Commentary on John 1:6-8, 19-28
An Identity Crisis?
If last week we met the camel hair wearing, locust and honey eating John the Baptist, this week we do a 180 degree turn and meet a whole different John.
The John of John’s Gospel is never called the Baptist. Rather, this is John the Witness. While he is described as doing some general baptizing here and there, a careful read of John’s story of Jesus’ baptism reveals that John does not baptize Jesus. His primary role is not as one who baptizes but one who testifies to the light coming into the world, a very human witness to a cosmic event. God is about ordering a new creation, a new presence of light in the world but it necessitates a fellow human to point to its presence, otherwise, human as we are, we might not see it. That human is John.
Smack dab in the middle of an out of this world, beyond time and space beginnings of the Gospel of John is John. Interrupting this cosmic birth story, John is first described as who he is not — he is not the light, but came as a witness to testify to the light. Nor is he “Elijah” from the Gospel of Mark. The jump to verses 19-28 in the lectionary passage has John himself answering the question of “Who are you?” with “I am not the Messiah, I am not Elijah.” The questioning of John’s identity leads to John’s adamant denial of what he is not.
But even in these obdurate negatives John identifies himself in, through, and by his relationship with Jesus. Whereas Jesus defines himself as “I AM,” John is clear to say, “I am not.” He is not the Messiah, Elijah, or the Prophet. He is not the light that shines in the darkness. Yet, even in his resolute claims about who he is not, who he is and why he is here is defined by and inseparable from the presence of the Word made flesh in his midst. He knows nothing but to articulate his identity in connection to Jesus’ identity. Can we make similar claims about our purpose? Can we respond to “who are you?” with the same indivisibility with God and all that God wants us to be? Can we locate our identity as intimately with Jesus?
The John of the third Sunday of Advent is the John that points to Jesus and says, “Behold, did you see him? It’s the Lamb of God who takes away the sin of the world!” For John’s Gospel, sin is not our moral laxity or the various transgressions we have committed that we so easily count up on a daily basis. Sin is unbelief which has as its tragic consequence separation from God. It seems that the last thing that separated God from God’s creation was to know what it means to be us. What it feels like, sounds like, tastes like, smells like, looks like. So, here comes Christmas.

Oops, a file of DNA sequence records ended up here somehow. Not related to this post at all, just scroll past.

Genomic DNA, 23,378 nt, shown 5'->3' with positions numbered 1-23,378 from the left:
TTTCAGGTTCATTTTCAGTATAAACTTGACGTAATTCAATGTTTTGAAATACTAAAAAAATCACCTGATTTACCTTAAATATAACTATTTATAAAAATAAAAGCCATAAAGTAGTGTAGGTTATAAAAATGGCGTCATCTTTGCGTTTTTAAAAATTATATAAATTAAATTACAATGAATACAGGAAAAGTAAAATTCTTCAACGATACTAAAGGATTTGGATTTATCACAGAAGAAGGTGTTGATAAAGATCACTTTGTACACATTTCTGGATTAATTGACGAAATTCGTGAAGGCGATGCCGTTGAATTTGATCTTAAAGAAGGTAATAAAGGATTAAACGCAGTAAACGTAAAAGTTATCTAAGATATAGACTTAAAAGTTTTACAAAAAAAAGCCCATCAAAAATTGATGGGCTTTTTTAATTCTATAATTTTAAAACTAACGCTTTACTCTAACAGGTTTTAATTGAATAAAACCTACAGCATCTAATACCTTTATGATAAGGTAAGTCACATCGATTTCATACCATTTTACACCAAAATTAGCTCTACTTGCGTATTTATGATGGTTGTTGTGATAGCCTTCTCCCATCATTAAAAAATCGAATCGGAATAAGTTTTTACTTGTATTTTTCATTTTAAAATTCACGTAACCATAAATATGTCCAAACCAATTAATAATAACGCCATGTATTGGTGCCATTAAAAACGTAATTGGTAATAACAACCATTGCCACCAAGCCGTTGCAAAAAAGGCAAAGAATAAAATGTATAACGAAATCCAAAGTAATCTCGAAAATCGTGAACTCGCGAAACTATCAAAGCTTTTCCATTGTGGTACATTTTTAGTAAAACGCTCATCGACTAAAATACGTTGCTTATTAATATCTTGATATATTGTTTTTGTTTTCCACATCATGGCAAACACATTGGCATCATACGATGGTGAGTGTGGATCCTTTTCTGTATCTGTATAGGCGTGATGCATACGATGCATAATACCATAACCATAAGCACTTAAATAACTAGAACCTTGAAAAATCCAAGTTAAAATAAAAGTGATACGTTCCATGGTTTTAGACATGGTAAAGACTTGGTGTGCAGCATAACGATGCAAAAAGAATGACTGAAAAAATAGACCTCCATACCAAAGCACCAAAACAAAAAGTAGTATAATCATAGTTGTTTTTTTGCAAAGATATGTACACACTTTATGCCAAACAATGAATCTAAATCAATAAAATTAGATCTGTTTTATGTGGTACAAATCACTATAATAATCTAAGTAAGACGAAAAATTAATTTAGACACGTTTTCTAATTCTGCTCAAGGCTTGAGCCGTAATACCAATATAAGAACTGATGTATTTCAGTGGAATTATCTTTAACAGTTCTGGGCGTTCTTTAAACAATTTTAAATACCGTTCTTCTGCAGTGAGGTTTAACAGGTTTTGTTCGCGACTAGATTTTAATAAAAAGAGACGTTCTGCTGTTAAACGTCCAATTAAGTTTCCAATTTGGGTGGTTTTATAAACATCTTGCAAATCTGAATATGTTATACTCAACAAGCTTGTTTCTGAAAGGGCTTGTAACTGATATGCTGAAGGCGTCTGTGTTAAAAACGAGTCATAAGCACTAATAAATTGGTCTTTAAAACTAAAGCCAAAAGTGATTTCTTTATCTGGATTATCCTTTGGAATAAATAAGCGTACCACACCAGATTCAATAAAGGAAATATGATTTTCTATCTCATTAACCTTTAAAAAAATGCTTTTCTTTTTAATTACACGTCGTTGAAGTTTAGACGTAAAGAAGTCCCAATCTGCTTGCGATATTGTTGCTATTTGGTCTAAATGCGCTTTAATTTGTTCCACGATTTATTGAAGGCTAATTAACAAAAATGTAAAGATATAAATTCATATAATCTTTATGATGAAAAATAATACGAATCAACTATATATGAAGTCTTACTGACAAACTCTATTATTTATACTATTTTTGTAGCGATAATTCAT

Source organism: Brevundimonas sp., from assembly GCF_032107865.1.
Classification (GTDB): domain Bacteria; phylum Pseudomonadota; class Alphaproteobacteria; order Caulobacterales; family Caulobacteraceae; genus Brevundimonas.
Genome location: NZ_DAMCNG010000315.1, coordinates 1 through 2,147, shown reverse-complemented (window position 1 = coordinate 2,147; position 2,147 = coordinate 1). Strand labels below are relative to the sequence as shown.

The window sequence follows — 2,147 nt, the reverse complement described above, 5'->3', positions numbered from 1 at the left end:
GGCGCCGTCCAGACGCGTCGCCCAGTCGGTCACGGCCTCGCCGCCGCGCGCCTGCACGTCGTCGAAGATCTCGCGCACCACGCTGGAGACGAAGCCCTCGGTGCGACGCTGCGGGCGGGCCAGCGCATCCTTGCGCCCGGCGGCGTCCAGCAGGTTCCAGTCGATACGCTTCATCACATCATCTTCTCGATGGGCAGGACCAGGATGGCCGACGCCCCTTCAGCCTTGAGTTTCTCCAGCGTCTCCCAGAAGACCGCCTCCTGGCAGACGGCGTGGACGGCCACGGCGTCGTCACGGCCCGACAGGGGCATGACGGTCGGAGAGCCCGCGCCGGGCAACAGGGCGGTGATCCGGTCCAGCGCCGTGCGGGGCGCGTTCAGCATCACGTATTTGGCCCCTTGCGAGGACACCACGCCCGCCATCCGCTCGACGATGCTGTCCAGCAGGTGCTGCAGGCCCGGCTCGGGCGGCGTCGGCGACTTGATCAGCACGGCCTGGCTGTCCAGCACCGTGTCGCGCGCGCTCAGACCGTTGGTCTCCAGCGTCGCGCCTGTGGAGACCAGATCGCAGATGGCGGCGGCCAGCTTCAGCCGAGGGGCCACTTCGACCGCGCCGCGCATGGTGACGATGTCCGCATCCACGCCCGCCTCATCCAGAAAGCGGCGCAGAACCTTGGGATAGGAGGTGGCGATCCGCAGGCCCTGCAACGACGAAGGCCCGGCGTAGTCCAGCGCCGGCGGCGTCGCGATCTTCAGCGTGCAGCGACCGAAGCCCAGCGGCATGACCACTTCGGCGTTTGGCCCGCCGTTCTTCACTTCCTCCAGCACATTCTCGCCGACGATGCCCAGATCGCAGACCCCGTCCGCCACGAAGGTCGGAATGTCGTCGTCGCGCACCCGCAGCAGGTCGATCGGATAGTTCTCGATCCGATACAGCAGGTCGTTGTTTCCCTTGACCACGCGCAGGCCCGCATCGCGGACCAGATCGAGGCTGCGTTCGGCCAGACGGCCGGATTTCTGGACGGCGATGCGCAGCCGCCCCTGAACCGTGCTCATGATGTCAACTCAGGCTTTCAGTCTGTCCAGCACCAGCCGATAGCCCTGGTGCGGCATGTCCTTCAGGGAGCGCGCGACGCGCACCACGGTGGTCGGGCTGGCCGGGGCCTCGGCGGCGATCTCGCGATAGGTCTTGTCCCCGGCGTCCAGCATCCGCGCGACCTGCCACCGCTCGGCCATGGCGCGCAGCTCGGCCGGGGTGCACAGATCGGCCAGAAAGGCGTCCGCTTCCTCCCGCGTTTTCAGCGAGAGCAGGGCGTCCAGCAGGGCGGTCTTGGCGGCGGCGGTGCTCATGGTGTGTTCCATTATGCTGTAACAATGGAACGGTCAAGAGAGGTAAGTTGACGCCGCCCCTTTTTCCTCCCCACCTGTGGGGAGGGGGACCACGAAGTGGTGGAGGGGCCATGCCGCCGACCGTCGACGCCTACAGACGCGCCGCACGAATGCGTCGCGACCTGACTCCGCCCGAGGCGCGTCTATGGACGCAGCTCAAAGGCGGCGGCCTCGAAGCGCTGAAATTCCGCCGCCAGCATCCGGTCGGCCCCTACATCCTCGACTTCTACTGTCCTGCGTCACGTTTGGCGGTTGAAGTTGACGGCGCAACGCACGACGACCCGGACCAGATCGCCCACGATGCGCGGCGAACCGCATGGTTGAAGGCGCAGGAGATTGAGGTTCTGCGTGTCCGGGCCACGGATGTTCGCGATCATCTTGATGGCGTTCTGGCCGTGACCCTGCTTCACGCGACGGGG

Our Need for Light
This story of John the Witness also calls attention to a first and fundamental confession of the incarnation, “The light shines in the darkness and the darkness does not overcome it.” Before “the Word became flesh” is the claim that light shines where light should not be. What difference does it make to imagine that a first testimony of God becoming human is light in the darkness? This is extraordinarily hard for us to comprehend when light is taken for granted on a daily, minute by minute, basis. In his book, Christmas: A Candid History,1 Bruce David Forbes provides a helpful synopsis of the importance of light for early celebrations of Jesus’ birth. In the dead of winter, in the midst of darkest and the shortest days of the year, festivals of light were essential. John’s first declaration of the incarnation, that the light of the world is continually shining when darkness should prevail, speaks to a fundamental human need for light. Before there is the Word made flesh, there is the promise that in the midst of all of the darkness of humanity, now light will shine.
My family and I spent a week this past summer at Family Camp at Outlaw Ranch, one of the Lutheran Bible Camps in South Dakota. Taking in the sights in the beautiful Black Hills, one stop was Jewel Cave. The tour’s 723 steps, roughly forty flights of steps, take you deep within the cave. At the opportune time, the tour stops and then, you guessed it, the lights are turned out. Of course, this is not just to show you how dark it is. We all know that. Rather, it is a reminder of that oft-forgotten fact that without light, even the smallest speck of light, our eyes will never adjust to the darkness. We could be down in that cave five minutes, five hours, five years and still never see our hands in front of our faces. The smallest amount of light would eventually make our eyes adjust and be able to see.
Preparing the Way
What does it mean to testify to the light? Do we imagine ourselves as witnesses to the light as the first expression of God’s presence in the world? Do we think of ourselves as witnesses to the light which shines in the darkness? Into the bleakness of winter will soon come the light of the world. In this time of anticipation, perhaps we can imagine that our welcome for the Word made flesh might be where and how we can shine the light of God’s presence into the shadows of our human brokenness, bringing good news to the oppressed, binding up the brokenhearted, proclaiming liberty to the captives, and releasing those imprisoned to freedom.
John the Witness reminds us of the importance of pointing to even the tiniest light and saying “Look, behold, the Lamb of God!” In this season of Advent that is typically described as one of preparation, what does it mean to prepare? Maybe, preparation means simply adjusting our eyes to see light when there seems to be none. God calls us to be witnesses like John who point to Jesus and say “Look!” so that all might know God’s pastures of peace. Perhaps pointing and saying, “Look!” can be our preparing the way.
1Bruce David Forbes, Christmas: A Candid History. Berkeley: University of California Press, 2007.